Consistent with international findings,Note 18Note 38Note 39Note 40Note 41 the survival analysis based on the linked CCHS-CMDB data revealed elevated hazard ratios for mortality among smokers, people with very low or very high BMI, those who reported fewer than five servings of fruit and vegetables per day, and those who reported less than 30 minutes of physical activity per day.

For more than half a century, large epidemiological studies have documented risks of premature mortality related to smoking.Note 42 A U-shaped curve for BMI and mortality has been shown in both Canadian and American research.Note 43 The pattern for alcohol consumption and mortality aligns with an international meta-analysis,Note 44 and the elevated risk among former drinkers compared with moderate drinkers supports the “sick quitter” effect (individuals stop drinking because of disease onset).Note 45

Recent researchNote 46Note 47 has indicated that, paradoxically, some traditional risk factors might actually reverse at older ages, hypotheses that future analyses might test with linked CCHS-CMDB data. Other social determinants of health, such as social interactions and support that may contribute to mortality risk, particularly among the elderly,Note 48Note 49Note 50Note 51 could be investigated using the linked data.


A degree of caution is warranted in using the linked CCHS-CMDB data. The low mortality rates in the first year of follow-up suggest a “healthy respondent” bias. Consequently, it is recommended that at least the first year of follow-up be excluded from mortality estimates. As well, although the CCHS is cross-sectional, individuals may be represented more than once within and across cycles. These respondents were not removed, but rather, identified and flagged in order to link them to the same death record. However, this affects only analyses requiring more than one survey year.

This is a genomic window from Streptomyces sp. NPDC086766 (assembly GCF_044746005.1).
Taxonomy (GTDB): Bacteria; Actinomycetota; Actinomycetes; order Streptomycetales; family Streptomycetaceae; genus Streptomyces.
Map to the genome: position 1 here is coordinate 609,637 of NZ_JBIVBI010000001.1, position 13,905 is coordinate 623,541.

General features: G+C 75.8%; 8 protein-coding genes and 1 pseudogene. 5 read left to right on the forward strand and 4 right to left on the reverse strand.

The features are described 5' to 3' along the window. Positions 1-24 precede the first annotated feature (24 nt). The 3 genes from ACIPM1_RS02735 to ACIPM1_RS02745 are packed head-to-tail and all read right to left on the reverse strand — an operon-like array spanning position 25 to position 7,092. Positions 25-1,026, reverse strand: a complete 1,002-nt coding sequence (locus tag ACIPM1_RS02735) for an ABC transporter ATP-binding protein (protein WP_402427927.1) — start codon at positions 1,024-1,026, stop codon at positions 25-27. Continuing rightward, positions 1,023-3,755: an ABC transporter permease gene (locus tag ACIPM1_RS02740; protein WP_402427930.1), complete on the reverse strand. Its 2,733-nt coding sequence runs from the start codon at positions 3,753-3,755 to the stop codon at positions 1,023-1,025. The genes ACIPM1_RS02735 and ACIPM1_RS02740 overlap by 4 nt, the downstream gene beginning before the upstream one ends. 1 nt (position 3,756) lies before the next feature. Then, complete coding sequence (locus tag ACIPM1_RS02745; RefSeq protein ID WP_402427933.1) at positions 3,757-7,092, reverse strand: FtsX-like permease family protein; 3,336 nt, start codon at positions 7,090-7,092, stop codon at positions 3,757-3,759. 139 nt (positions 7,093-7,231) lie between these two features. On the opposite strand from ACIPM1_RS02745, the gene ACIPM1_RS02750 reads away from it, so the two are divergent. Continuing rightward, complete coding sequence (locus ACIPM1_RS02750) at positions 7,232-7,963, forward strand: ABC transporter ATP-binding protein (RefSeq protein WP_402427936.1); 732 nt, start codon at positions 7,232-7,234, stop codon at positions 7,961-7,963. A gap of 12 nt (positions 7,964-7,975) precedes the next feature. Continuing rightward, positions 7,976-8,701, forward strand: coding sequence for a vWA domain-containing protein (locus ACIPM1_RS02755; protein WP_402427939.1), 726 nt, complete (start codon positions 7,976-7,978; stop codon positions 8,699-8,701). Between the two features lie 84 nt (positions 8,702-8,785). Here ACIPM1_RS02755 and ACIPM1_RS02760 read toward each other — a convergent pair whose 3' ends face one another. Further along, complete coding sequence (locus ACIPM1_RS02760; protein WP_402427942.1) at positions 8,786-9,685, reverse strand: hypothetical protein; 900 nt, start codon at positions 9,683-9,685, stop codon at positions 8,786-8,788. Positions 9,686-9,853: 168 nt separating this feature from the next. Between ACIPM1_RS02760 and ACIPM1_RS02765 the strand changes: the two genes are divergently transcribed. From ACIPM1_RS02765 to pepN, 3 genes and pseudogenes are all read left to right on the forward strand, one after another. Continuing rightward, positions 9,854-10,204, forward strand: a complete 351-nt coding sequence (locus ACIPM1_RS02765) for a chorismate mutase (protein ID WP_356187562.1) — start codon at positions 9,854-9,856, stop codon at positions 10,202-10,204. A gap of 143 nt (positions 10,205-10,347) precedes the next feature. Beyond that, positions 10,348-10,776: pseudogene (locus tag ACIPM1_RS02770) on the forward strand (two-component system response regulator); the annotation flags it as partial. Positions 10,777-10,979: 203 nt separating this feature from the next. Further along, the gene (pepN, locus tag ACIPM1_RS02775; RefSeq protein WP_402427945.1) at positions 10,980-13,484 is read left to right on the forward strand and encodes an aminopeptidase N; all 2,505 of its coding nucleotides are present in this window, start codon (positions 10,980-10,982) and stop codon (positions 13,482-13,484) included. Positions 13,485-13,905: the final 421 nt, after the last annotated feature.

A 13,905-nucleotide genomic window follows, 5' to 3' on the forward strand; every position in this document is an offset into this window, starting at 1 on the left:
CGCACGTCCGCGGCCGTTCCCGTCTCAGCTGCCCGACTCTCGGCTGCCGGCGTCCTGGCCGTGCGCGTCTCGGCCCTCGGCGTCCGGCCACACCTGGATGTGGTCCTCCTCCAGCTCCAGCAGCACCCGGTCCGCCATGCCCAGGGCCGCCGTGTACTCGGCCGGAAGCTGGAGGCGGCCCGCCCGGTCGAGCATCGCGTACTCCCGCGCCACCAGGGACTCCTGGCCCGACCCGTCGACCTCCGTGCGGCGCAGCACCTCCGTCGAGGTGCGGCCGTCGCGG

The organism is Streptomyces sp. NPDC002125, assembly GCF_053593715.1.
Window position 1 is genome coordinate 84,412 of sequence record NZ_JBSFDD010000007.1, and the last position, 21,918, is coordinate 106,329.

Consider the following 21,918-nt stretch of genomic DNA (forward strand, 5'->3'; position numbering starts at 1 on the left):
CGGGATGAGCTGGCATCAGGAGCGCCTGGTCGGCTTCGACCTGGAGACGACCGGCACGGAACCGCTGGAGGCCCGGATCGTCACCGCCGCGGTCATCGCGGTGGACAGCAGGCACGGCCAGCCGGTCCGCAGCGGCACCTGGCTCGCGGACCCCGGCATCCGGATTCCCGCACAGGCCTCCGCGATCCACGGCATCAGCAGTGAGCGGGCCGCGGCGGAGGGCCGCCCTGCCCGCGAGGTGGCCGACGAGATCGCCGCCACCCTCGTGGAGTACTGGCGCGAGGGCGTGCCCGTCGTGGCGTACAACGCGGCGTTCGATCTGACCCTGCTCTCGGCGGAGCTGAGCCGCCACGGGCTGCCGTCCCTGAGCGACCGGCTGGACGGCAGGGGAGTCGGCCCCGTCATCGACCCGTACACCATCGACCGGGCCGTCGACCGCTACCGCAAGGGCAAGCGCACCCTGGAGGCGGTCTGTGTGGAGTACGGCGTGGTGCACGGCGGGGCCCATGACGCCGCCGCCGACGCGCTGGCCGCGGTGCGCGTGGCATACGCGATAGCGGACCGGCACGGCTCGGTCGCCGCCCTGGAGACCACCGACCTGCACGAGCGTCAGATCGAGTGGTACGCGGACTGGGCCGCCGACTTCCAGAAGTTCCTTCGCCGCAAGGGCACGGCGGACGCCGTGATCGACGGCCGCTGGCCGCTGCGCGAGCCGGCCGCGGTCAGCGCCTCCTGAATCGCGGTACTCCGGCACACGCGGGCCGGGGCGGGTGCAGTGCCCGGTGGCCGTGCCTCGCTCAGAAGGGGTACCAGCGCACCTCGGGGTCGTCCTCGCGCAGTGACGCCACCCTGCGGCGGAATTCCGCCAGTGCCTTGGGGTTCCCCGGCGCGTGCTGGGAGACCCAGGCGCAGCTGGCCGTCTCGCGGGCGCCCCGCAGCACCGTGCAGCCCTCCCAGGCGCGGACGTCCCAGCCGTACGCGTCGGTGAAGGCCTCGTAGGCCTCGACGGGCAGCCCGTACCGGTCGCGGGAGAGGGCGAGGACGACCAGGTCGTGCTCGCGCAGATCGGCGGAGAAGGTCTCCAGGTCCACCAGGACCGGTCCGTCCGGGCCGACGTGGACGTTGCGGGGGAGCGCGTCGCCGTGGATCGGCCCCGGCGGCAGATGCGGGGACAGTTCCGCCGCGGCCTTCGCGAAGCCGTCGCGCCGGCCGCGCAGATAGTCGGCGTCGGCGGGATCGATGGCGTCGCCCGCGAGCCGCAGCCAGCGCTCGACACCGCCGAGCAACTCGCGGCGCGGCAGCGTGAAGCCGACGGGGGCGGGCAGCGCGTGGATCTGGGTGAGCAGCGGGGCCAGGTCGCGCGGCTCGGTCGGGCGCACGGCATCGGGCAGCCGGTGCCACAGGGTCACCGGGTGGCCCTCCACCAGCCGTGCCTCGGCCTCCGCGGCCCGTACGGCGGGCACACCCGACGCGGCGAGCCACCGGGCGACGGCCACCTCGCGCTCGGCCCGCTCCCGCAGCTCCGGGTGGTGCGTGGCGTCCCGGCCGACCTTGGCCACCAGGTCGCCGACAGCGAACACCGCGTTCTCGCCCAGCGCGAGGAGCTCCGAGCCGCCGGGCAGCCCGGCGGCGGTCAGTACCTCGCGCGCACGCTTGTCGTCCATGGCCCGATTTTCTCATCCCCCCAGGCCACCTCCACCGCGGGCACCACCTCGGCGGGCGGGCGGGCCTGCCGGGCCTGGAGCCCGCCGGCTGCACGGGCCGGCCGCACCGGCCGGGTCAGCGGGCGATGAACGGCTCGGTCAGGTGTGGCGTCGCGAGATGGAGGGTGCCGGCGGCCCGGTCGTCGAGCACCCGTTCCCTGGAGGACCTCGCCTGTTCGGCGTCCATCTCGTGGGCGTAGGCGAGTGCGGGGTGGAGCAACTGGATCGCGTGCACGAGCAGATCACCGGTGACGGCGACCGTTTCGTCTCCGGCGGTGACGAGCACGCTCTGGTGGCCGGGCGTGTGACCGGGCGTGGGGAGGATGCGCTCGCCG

The CCHS can be linked to the CMDB to examine associations between health risk factors and mortality. The linkage constitutes a resource for research on mortality outcomes. These data can be used to refine estimates of associations between risk behaviours and mortality in predictive models of all-cause and cause-specific mortality.


The authors acknowledge funding from Health Canada, Institute for Clinical and Evaluative Sciences/Ottawa Hospital Research Institute and McGill University to support the linkage project.